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  • br Materials and methods br


    Materials and methods
    Results and discussion
    Conclusions In this study, for the first time to the best of our knowledge, the stability of pure hsALDH has been studied under various conditions. The enzyme exhibited low storage stability both at 4°C and 25°C, which could be improved to a good extent by storing the enzyme in the presence of 10% glycerol. The enzyme was also observed to have very low thermal stability and unfolds at higher temperatures. Further it is unstable in the presence of denaturants like urea and GnHCl which unfold the enzyme. Salt (NaCl) has an activating effect on the enzyme, resulting from perhaps due to some conformational changes in the enzyme which facilitates the catalysis process. Therefore, low concentrations of NaCl are beneficial for the activity and perhaps the stability of the enzyme. Saliva is a complex fluid containing a mixture of many components which might help in stabilizing and protecting the enzyme under physiological conditions. Under such conditions, the activity and stability of hsALDH would be higher than that observed under in vitro conditions. This study will enable future researchers working with hsALDH to realize that this enzyme under in vitro conditions has very low stability and hence should be used quickly after purification. Also, more strategies are needed to be developed to stabilize the enzyme under in vitro conditions for its use in research and for therapeutic purposes. Further, certain additives like glycerol and NaCl can improve the activity/stability of the enzyme. Therefore, a stabilizing agent is required to use the enzyme in in vitro studies.
    Conflict of interest
    Acknowledgements Research facilities provided by the Aligarh Muslim University is gratefully acknowledged. A.A. Laskar and M.F. Alam are thankful to the Department of Biotechnology, Govt. of India for financial assistance in the form of Senior Research Fellowship.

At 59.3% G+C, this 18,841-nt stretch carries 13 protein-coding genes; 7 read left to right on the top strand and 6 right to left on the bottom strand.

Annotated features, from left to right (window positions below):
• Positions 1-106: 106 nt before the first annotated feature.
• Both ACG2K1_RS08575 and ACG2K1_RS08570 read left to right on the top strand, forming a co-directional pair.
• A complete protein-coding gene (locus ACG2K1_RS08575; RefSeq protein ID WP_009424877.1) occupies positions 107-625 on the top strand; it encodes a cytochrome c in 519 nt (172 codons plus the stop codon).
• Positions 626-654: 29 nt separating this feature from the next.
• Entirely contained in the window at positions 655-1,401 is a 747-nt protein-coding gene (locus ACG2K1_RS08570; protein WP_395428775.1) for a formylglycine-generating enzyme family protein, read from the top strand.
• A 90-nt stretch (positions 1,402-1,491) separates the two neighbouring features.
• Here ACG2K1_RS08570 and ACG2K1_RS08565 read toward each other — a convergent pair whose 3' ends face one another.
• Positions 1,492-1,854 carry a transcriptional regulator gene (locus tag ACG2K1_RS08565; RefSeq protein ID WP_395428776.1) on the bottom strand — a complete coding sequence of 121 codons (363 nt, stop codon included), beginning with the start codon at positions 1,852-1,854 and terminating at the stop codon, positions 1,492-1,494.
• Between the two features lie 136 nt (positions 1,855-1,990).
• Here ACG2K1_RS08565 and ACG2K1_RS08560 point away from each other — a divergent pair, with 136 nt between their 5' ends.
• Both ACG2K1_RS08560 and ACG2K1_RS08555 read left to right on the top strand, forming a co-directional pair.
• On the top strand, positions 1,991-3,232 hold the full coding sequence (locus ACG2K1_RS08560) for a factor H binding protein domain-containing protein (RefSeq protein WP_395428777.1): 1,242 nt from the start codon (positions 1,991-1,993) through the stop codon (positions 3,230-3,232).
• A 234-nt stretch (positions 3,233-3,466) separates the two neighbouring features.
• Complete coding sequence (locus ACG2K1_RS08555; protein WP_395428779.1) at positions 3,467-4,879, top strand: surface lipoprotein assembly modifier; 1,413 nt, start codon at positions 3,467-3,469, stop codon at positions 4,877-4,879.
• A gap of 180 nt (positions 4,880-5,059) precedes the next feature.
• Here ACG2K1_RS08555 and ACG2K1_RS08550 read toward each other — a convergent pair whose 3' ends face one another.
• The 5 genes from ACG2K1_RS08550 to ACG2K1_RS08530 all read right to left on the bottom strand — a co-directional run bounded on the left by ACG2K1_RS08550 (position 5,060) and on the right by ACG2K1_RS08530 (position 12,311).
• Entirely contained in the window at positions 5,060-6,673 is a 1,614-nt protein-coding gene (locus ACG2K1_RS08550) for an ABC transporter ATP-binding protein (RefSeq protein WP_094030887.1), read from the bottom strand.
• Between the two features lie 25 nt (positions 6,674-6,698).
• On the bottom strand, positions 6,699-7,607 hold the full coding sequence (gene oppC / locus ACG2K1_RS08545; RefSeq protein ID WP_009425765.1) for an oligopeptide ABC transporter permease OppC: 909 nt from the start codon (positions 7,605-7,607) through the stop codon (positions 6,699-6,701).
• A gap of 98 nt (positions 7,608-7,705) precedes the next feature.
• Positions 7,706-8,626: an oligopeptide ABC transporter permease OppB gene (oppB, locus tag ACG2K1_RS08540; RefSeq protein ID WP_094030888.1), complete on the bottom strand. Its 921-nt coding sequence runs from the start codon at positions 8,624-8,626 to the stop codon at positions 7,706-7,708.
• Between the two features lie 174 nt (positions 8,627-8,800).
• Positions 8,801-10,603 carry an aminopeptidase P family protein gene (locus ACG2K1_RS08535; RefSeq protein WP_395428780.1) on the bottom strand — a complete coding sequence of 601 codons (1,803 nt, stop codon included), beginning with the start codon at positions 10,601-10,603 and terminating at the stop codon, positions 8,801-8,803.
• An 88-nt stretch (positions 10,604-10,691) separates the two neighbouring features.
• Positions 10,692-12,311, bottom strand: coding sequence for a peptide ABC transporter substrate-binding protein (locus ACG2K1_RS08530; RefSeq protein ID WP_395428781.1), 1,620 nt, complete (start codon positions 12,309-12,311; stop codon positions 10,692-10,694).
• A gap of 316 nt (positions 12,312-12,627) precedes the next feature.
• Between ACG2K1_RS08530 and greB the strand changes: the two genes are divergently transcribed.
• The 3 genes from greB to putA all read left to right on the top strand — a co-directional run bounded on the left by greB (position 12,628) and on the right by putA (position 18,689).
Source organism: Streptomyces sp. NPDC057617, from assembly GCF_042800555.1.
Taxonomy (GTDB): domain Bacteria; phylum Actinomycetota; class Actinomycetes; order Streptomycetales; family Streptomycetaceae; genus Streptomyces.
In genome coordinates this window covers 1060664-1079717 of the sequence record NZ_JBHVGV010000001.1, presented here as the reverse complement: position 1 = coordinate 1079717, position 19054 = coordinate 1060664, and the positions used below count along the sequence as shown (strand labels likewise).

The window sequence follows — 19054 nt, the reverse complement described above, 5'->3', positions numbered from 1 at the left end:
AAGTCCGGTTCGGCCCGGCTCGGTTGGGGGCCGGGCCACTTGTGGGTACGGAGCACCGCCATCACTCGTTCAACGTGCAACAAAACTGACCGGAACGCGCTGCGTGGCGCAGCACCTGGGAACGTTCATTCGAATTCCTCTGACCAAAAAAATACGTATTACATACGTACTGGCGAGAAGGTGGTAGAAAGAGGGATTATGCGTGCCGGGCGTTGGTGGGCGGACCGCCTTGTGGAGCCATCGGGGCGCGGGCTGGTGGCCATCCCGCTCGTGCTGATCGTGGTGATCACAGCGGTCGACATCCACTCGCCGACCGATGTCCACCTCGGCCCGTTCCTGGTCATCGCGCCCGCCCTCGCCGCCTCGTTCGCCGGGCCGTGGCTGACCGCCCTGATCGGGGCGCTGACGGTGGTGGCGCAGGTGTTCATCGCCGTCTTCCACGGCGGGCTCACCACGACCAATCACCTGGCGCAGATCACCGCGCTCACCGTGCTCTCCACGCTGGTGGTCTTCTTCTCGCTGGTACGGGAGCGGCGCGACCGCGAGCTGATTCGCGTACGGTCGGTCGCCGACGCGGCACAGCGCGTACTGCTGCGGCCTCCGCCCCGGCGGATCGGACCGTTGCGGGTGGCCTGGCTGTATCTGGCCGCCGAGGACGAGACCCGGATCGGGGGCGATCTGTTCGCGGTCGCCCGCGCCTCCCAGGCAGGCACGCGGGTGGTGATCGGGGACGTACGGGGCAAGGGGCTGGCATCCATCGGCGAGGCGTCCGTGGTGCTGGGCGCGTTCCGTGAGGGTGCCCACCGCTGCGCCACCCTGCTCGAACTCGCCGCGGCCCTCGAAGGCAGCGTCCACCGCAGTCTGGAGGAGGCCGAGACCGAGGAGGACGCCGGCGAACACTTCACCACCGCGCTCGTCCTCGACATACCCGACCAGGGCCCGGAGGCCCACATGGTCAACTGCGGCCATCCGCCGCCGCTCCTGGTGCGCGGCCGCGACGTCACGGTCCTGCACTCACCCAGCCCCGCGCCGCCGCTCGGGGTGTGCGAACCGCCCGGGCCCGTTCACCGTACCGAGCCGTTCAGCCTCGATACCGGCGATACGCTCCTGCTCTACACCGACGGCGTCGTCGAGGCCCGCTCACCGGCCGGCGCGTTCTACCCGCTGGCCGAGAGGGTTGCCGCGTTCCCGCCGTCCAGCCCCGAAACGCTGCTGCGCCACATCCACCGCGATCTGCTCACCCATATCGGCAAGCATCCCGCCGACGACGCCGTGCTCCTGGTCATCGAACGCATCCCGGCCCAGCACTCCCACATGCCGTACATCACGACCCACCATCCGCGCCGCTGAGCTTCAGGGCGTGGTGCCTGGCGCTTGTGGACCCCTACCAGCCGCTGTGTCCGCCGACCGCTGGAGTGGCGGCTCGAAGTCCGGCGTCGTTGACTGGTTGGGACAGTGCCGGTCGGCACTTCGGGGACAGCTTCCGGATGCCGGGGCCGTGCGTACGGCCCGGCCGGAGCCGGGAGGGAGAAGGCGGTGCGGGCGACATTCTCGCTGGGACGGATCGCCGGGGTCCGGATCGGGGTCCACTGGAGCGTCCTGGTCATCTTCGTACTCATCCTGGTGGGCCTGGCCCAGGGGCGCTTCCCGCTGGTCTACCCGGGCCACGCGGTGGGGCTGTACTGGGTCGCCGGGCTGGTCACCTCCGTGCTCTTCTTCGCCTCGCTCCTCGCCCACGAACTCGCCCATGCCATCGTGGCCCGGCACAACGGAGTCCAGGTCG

Introduction Aldehyde dehydrogenases (ALDH; EC are short-chain dehydrogenases/reductases (SDR) superfamily containing NAD(P)+-dependent enzymes that catalyse the irreversible dehydrogenation of a wide range of endogenous and exogenous aldehydes to their corresponding less toxic carboxylic acids [1–3]. ALDHs are widely distributed in prokaryotic and eukaryotic Pregnenolone Carbonitrile and play important roles in detoxification of toxic and reactive aliphatic and aromatic aldehydes formed during the metabolism of alcohols, amino acids, carbohydrates, lipids, biogenic amines, vitamins and steroids [4]. Currently, there are 19 known members of the ALDH superfamily [5,6]. ALDHs functional and physiological properties have been studied extensively and are involved in the maintenance of cellular homeostasis, modulate cell proliferation, differentiation, survival and cellular response to oxidative stress [1,7,8]. ALDHs play essential role in the metabolic pathways that are critical for cell development and response to environmental changes [9]. ALDHs are homo-biopolymers composed of two or four polypeptides of 50–55kDa, and made up of N-terminal NAD+-binding domain, a catalytic domain and an oligomerisation domain [10,11]. Aldehyde dehydrogenases kinetic mechanism is literarily an ordered sequential kinetic mechanism with NAD(P)+ binding first, followed by the aldehyde [12–14]. In some cases, it is random kinetic mechanism with preference for initial binding of NAD(P)+[15]. The ternary complex forms thio-hemiacetal intermediate which is transformed to thioester by giving its hydride ion to NAD(P)+. Eventually, the thioester is hydrolysed by a water molecule to carboxylic acid. The sequential dissociation of carboxylic acid and NADH, which is the rate-limiting step, ends the reaction [14,16]. ALDHs exhibit additional, non-enzymatic functions, the non-catalytic binding properties for endobiotics, some hormones and other small molecules [1,17]. It is 'housekeeping' functions linked with detoxification. This is associated with the ubiquitous, ample and constitutively expressed properties of the enzyme. These ligand binding properties might be connected to protective function through the sequestration of metabolites. They conceivably serve to prevent the accumulation or minimize potentially toxic free endobiotics and xenobiotics or involved in the uptake and transport of hydrophobic non-substrate prior to its detoxification. Catalytic and ligand complexing properties (ligandin) are important for detoxification mechanism [1] and there is connection in both [17]. Although ALDH catalytic mechanisms of detoxification have been investigated extensively, however, relatively little is known about its non-catalytic binding function.